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Tips on removing stone chips from paint work.

"Stone chip repair tips."

Finding stone chips in your paint work is always annoying.

This article will show you how to make near invisible stone chip repairs.

The more loose stones on the road surface the more likely you are to pick up a stone chip. Fast roads and higher speeds result in deeper and bigger stone chips.

Stones tend to be thrown up behind vehicles, so lots of stone chips may be a sign that you drive too close to the vehicle in front!

A protective film can be applied to resist stone chips, but what can be done about existing stone chips? Stone chips lead to pitted paint work that looks unsightly and can easily start to rust.

Invisible repairs to stone chips take time and patience.

Take your time - a good invisible stone chip repair requires more patience than skill!

Step 1: Clean out the area using a solvent cleaner such as IPA or similar. This is especially important if the chip has gone through to the metalwork below. If it is not treated then rust will start to take hold.

The new paint will not adhere unless all residue, dust grime and film are removed. If the chip goes down to the bare metal you need to clean thoroughly with a small wire brush, a fiberglass tipped pen or even a sharp metal knife. Take care not to make the damage deeper.

If rust has started to form, scrape away all of the rust and include an area around the rust spot to ensure that no small traces of rust remain. Coat the exposed area with a rust inhibitor such as Curite or Kurust. This transforms rust into a stable surface to paint on and inhibits rust formation.

Step 2: Paint selection. Car manufacturers spray panels with an undercoat, a main coat (sometimes several layers) and, in the case of some metallic or special finishes, a top coat of clear lacquer. A successful stone chip repair needs to replicate these layers.

The thinner the paint the better. Many touch up paints are too thick, this makes it much harder to get a smooth finish. I have found that the 'nail varnish' style touch up pots work the best.

Step 3: Base coat. Choose a lighter colored base coat for light top coats but any color for darker paints. Apply a thin layer of the base coat. Then wipe away any excess base coat from the surrounding area. Take care not to smudge it. Leave it for at least an hour to dry.

Step 4: Main coat. Build up the main coat with 3-8 very thin layers. Leave for at least an hour between coats (thin coats will generally dry in this time). Carefully wipe away any excess paint from the surrounding area. When you have finished, the new paint should be very slightly higher than the surrounding paint work.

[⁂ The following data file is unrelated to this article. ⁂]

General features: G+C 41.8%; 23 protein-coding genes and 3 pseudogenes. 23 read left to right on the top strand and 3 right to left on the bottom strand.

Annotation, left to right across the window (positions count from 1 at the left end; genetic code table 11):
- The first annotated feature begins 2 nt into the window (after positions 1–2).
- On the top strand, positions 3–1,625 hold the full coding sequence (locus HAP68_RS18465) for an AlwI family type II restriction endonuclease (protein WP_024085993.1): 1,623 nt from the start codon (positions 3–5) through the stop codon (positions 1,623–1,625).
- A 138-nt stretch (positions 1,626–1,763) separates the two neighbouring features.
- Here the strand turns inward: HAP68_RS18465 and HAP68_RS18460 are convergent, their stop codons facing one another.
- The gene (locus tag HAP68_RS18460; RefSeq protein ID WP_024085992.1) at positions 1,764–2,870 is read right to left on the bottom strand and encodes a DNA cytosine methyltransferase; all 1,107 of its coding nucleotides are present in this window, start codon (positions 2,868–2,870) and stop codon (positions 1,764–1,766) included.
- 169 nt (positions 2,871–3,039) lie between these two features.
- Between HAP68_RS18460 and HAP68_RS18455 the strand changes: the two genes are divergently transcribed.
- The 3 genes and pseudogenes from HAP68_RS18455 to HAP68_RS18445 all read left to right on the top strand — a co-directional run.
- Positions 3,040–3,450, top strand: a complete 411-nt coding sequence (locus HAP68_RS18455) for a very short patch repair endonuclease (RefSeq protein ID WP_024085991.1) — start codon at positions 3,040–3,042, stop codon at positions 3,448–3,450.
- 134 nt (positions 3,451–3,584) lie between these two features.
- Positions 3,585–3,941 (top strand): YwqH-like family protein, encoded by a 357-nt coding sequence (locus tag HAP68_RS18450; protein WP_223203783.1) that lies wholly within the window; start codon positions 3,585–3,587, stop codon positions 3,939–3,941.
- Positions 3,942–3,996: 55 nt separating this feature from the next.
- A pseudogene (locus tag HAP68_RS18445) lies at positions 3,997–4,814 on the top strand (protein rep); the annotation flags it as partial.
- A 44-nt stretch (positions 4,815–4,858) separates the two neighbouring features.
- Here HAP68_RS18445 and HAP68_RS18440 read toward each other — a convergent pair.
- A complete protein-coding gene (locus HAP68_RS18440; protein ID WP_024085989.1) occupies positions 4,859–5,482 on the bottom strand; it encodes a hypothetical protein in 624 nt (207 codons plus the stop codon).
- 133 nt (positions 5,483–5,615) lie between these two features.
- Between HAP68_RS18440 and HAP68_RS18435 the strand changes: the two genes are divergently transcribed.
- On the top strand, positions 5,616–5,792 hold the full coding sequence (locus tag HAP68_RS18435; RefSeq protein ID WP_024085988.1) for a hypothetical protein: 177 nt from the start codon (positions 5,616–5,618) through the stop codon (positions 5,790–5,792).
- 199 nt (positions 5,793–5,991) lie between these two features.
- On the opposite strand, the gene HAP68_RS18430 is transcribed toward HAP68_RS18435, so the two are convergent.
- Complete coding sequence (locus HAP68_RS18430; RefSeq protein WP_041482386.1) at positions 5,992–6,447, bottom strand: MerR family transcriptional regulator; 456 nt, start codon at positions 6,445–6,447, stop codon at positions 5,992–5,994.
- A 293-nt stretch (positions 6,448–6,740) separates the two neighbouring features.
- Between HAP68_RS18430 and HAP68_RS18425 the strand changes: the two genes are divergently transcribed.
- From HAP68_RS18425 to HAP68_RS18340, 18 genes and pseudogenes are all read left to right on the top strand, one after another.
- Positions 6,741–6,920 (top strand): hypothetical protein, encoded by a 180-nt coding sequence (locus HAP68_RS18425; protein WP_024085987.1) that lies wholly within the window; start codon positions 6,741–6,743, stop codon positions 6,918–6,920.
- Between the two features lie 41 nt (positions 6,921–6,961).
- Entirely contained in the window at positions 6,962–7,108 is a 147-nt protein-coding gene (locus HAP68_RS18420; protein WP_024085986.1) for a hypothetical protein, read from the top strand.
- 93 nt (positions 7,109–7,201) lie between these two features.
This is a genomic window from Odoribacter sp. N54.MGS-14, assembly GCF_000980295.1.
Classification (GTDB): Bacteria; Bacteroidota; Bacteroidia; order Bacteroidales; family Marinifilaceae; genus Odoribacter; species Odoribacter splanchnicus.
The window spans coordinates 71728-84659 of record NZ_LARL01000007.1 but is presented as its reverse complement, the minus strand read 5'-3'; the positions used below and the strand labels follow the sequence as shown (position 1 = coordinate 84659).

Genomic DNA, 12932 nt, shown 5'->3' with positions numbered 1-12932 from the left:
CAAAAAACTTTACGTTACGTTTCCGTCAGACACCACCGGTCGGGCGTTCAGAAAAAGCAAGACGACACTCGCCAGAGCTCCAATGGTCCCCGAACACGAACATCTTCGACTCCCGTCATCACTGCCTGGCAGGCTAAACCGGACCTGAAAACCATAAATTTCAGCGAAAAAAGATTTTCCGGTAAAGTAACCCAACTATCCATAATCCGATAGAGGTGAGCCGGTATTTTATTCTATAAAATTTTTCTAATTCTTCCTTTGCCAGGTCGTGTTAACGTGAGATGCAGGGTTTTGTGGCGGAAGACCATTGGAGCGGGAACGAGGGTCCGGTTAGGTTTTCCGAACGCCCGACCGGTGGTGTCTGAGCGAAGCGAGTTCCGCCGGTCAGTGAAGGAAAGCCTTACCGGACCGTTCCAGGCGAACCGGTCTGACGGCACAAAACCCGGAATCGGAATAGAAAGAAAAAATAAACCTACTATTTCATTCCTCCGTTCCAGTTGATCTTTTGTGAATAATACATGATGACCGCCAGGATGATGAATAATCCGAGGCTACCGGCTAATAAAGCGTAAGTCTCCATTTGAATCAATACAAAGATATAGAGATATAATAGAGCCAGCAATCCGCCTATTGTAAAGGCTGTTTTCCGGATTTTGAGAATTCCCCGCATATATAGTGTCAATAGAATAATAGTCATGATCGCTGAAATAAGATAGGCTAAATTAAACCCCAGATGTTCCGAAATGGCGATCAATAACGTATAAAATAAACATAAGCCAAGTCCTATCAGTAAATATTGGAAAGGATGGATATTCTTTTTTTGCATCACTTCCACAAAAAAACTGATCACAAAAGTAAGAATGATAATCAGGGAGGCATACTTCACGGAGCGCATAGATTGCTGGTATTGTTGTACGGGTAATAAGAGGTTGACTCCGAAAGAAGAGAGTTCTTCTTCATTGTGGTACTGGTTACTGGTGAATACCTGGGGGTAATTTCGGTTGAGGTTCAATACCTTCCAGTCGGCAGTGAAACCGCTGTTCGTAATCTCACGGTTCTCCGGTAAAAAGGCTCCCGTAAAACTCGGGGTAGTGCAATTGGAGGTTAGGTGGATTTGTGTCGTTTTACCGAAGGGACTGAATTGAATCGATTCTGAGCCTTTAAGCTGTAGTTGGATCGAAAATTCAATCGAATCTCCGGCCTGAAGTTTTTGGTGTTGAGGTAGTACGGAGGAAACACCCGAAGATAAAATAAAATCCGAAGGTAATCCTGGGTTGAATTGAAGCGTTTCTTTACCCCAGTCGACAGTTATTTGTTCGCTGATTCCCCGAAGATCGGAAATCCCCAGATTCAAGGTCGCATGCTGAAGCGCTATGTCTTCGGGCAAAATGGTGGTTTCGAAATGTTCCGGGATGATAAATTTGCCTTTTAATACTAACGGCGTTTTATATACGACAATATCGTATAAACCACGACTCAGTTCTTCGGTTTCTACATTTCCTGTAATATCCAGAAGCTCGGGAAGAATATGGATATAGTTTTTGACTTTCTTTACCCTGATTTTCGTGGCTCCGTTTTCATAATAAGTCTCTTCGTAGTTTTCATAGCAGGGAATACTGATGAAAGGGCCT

Step 5: Finishing the surface. Wait at least 3-4 hours after applying the last coat of main coat before finishing. Smooth the surface with a fine grit wet and dry paper. Start with a fine grade and switch to the finest grade to finish.

Use the paper wet with a sanding block. The chip is only small, so use a small piece of sand paper and a tiny sanding block such as the end of a carpenters pencil or similar. This should take the layers of new paint down the the level of the surrounding paint work.

Step 6: Blending. Use a rubbing or cutting paste and gradually rub over the area. Blend in the new paint with the faded paint on the car using a gentle circular motion.

Step 7: Top coat. If you have metallic paint then add the final top lacquer coat. Again smooth with a fine grit wet and dry paper with a mini sanding block. Repeat the blending in with a rubbing or cutting paste.

Long Scratches

Long scratches can be repaired in a similar way to stone chips but take a lot more patience. It's essential that the new paint is carefully applied only where the damage is.

Instead of a brush you should can use a single bristle held at an acute angle to the surface. The scratch will guide the bristle along in the right direction.

Many small stone chips and minor scratches, especially those on light paint, can be removed with cutting paste. Gently run your fingernail over the chip or scratch, if you can feel the mark then it is probably too deep to be polished out, but otherwise you can use a polish and you should get good results.

Tip:  When using cutting paste work gently and repeat a few times. Each rub removes a few microns depth of paint and eventually you will rub through the paint. Never use an electric buffer with cutting paste unless you want large white circles left where the paint has been removed!

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One Response to “How to repair stone chips.”

  1. Robin says:

    That’s good but what’s the solutiong that is used to wipe the excess paint away from the chip/painted area?

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